The growth in online fashion sales might be grabbing all the headlines but another sector has been quietly undergoing a similar revolution.
Coles is road-testing a new way for customers to buy and pick up their groceries. Shoppers in Melbourne order online and then collect the items from secure refrigerated storage at a time convenient to them between 3pm and midnight. Now, there are plans to trial the system in Sydney, possibly this year.
The general manager for online at Coles, Keith Louie, said that its internet sales had grown five-fold over the past four years and predicted ''strong double-digit'' growth in online food shopping over the next three years.
The online service has changed dramatically from five years ago, Mr Louie said, when distribution in Sydney and Melbourne was conducted from a single centre in each city with a fleet of 10 vehicles. Now, 48 service stores across Australia reach 92 per cent of the population with delivery from refrigerated van to kitchen benchtop costing consumers about $9.
But some customers want the chance to pick up groceries at their convenience. ''Some customers, particularly busy working customers, have said they would love to have groceries delivered but some don't know if they are going to leave the office at 5, 6, 7 or even 8 o'clock,'' Mr Louie said.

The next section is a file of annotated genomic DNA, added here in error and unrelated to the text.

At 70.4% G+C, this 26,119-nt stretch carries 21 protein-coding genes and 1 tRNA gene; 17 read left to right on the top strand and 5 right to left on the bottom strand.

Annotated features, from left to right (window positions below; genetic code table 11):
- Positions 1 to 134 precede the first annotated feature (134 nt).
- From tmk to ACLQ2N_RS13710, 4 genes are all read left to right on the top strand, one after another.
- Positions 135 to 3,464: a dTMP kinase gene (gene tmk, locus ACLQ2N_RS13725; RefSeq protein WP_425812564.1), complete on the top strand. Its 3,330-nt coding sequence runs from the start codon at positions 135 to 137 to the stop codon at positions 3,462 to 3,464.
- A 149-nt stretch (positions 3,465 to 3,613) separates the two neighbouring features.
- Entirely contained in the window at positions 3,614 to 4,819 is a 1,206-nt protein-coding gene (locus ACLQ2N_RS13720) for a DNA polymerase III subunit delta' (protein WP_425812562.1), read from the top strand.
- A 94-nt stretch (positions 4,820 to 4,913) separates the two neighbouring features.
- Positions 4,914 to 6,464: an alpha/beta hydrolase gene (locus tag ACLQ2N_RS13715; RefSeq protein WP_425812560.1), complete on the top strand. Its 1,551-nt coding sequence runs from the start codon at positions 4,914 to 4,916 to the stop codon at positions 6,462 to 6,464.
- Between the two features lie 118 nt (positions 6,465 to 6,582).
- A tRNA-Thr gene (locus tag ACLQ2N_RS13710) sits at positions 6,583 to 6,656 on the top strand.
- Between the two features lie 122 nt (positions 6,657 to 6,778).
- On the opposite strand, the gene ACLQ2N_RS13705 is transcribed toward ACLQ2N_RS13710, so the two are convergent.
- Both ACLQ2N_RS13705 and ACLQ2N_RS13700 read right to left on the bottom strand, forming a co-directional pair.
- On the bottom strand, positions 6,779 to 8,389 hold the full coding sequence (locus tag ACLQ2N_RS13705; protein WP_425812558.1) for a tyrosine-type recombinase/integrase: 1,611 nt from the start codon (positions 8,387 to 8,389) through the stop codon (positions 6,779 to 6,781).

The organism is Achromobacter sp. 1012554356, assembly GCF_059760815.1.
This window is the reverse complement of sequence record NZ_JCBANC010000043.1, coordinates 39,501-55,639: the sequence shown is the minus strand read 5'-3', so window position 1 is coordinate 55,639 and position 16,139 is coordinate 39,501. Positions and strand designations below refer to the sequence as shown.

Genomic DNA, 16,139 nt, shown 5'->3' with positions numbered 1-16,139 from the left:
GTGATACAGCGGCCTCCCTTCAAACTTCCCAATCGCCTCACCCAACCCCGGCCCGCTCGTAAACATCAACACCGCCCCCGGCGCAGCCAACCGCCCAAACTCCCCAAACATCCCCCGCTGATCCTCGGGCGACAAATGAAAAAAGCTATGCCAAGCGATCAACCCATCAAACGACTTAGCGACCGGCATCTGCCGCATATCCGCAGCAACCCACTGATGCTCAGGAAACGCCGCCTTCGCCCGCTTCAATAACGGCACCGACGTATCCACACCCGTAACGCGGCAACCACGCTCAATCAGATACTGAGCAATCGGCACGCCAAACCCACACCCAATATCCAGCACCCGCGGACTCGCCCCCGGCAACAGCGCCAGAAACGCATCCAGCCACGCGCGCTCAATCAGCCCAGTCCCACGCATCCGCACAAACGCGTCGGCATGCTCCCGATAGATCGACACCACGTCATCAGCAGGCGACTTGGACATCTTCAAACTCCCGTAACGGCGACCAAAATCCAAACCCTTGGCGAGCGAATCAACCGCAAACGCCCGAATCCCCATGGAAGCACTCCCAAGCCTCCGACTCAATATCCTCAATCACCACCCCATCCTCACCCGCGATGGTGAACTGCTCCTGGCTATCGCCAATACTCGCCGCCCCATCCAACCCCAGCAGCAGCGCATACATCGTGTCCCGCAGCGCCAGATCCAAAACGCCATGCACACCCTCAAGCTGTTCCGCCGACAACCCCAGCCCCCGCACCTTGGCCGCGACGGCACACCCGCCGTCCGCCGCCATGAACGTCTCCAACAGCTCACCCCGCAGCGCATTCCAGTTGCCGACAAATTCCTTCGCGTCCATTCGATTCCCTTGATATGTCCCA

Coles already offers a ''click and collect'' program in nine NSW stores, where customers buy online and go into the store to pick up their purchases.
A research consultant at Monash University, Selma Mehmedovic, said online sales were ''still quite small''. ''In general, online retailing only accounts for 5 to 6 per cent of sales overall … it is growing much faster than traditional retailing,'' she said.
''Customers are becoming more comfortable with shopping online and using mobile phones to scan items they have run out of to process an order. These technologies are making that process much easier for the customer.''
Woolworths also sees potential in the convenience shopper. Its chief executive, Grant O'Brien, last month announced that for the year to June, online sales increased 95 per cent. The figure included online operations of Woolworths, BIG W and Dan Murphy's as well as Cellarmasters, a purely online liquor retailer.
''Even if you strip out Cellarmasters, the growth is still 48 per cent which is still far larger than the growth in the bricks and mortar stores,'' Woolworths said. A Woolworths spokeswoman, Siobhan Quinn, said customers were constantly asking for flexibility around how and when they shop.
This month, Woolworths launched a ''click&collect drive-thru supermarket'' at Warringah Mall, which it says means ''no delivery charges, no waiting and no need to get out of your car''.
Customers use a mobile phone app to make purchases.
Woolworths also recently conducted a trial at Town Hall station where commuters could use scanning technology to buy products.